Why don’t we tax complementary and alternate medicines?
Today I heard Dr Ken Harvey speak at our medical grand rounds on the problems of regulation of complementary and alternative medicines (CAM) in Australia. In a nutshell the current situation is that the Therapeutic Goods Administration undertakes minimal review of the effectiveness of CAM and has little capacity under law to protect consumers from potential harm.
The issues around regulation are unlikely to change in the near future – real change would likely require a change to the Therapeutic Goods Act and it is always difficult to change an Act.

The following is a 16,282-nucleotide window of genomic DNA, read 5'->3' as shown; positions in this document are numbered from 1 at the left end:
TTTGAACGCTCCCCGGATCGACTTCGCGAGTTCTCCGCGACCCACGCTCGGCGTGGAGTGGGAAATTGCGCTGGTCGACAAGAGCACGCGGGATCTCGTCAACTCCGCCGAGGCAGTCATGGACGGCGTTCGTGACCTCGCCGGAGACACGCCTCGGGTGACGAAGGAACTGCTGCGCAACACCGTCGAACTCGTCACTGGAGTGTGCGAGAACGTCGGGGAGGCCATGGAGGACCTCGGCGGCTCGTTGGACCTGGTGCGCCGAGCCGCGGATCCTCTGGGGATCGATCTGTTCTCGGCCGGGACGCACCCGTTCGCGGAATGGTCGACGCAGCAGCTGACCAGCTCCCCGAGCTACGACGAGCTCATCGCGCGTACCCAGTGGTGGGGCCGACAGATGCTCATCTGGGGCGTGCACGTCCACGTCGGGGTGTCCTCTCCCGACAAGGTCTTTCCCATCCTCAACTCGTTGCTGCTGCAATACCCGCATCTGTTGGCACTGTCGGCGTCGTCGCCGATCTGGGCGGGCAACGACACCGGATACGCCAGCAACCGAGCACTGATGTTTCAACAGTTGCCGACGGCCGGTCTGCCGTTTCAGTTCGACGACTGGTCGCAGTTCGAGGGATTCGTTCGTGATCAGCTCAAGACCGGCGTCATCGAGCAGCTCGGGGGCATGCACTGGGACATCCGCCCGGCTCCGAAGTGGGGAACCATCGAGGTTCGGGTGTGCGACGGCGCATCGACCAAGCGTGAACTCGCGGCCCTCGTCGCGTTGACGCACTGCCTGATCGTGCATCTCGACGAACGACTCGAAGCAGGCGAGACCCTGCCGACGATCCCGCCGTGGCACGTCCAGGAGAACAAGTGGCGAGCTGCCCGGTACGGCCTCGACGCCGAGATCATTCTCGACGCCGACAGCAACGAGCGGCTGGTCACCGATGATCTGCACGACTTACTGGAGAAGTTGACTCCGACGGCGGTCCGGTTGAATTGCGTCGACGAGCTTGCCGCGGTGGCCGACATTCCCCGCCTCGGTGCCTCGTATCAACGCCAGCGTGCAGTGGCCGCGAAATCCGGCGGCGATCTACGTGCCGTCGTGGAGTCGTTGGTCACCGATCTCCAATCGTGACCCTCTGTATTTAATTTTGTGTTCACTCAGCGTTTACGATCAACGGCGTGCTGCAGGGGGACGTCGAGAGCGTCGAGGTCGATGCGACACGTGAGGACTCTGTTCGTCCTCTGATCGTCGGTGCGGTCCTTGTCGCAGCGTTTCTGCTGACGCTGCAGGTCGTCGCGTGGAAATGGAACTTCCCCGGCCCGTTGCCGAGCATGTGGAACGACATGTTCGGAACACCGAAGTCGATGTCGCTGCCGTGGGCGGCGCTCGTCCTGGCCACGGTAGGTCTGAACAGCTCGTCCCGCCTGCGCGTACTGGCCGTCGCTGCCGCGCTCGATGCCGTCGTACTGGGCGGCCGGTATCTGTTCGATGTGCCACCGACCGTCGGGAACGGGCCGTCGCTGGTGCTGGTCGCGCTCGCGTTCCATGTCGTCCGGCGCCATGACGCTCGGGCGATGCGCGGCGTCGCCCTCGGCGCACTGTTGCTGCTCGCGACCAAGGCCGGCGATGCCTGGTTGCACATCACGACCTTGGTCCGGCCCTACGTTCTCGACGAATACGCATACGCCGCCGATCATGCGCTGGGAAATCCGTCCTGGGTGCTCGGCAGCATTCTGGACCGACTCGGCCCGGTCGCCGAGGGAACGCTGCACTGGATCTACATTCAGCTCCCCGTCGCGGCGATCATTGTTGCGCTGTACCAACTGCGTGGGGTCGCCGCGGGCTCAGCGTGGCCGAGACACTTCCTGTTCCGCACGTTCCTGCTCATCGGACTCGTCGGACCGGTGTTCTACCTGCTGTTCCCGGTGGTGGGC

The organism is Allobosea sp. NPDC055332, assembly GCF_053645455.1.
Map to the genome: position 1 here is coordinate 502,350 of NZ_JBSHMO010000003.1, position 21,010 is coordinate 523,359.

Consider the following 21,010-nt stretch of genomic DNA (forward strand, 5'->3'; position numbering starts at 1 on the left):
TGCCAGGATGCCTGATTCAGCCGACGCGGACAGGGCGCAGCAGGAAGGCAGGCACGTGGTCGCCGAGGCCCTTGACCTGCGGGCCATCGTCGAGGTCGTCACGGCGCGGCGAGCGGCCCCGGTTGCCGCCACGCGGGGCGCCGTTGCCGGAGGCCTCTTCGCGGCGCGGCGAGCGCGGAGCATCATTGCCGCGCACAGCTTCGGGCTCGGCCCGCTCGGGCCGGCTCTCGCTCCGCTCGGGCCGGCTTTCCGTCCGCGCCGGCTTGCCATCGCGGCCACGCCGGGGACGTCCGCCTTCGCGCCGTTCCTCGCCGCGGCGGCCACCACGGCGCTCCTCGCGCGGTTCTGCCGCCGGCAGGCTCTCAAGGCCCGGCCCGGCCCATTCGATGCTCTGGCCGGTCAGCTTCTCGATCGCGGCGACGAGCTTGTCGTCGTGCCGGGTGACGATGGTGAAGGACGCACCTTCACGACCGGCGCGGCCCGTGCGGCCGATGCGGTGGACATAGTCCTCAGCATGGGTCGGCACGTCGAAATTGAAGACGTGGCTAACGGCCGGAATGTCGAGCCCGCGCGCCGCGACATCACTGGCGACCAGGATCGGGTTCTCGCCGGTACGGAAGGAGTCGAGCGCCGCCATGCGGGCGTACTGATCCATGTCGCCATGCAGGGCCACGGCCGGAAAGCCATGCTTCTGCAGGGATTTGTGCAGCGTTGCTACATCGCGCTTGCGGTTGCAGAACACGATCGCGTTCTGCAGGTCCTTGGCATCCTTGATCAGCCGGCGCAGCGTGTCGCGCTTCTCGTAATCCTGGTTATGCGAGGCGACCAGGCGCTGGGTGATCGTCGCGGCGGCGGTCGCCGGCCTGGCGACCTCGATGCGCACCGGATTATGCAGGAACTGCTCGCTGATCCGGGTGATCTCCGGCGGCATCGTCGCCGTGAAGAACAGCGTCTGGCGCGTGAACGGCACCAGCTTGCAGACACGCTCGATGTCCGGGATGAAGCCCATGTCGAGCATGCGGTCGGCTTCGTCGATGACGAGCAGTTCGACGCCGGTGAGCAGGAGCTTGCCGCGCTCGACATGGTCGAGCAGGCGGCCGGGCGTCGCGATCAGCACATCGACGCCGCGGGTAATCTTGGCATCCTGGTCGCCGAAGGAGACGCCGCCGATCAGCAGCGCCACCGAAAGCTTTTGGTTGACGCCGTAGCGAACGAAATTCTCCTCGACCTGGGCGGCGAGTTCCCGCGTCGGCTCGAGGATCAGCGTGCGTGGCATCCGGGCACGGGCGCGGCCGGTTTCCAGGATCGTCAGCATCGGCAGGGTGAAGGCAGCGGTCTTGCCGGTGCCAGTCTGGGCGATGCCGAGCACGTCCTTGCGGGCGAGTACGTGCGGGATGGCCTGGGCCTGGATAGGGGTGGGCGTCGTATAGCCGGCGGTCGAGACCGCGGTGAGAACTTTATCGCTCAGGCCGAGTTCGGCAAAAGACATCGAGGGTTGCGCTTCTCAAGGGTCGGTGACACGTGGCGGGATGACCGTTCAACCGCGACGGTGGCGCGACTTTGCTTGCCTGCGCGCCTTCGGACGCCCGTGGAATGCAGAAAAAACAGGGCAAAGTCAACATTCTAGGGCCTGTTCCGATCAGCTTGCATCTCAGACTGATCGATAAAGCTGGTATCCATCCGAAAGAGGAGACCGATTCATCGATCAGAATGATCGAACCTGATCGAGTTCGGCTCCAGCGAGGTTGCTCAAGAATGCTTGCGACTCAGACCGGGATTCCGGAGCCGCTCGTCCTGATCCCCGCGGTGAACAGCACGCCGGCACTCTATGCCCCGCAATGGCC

Which leads me to wonder – why don’t we use financial regulation to reduce the use of CAM? Taxation of CAM might reduce its’ use by raising the price for the consumer. If this didn’t deter the consumers then at least revenue might be raised that can offset costs of conventional healthcare.
The estimated market in Australia for CAM is roughly half of PBS expenditure – which in the last year approached $10 billion. A modest tax on CAM could recoup a substantial percentage of the PBS expenditure.
Alternately a tax might impact revenue and force smaller vendors out of the market.
We want to tax miners – why not tax CAM companies?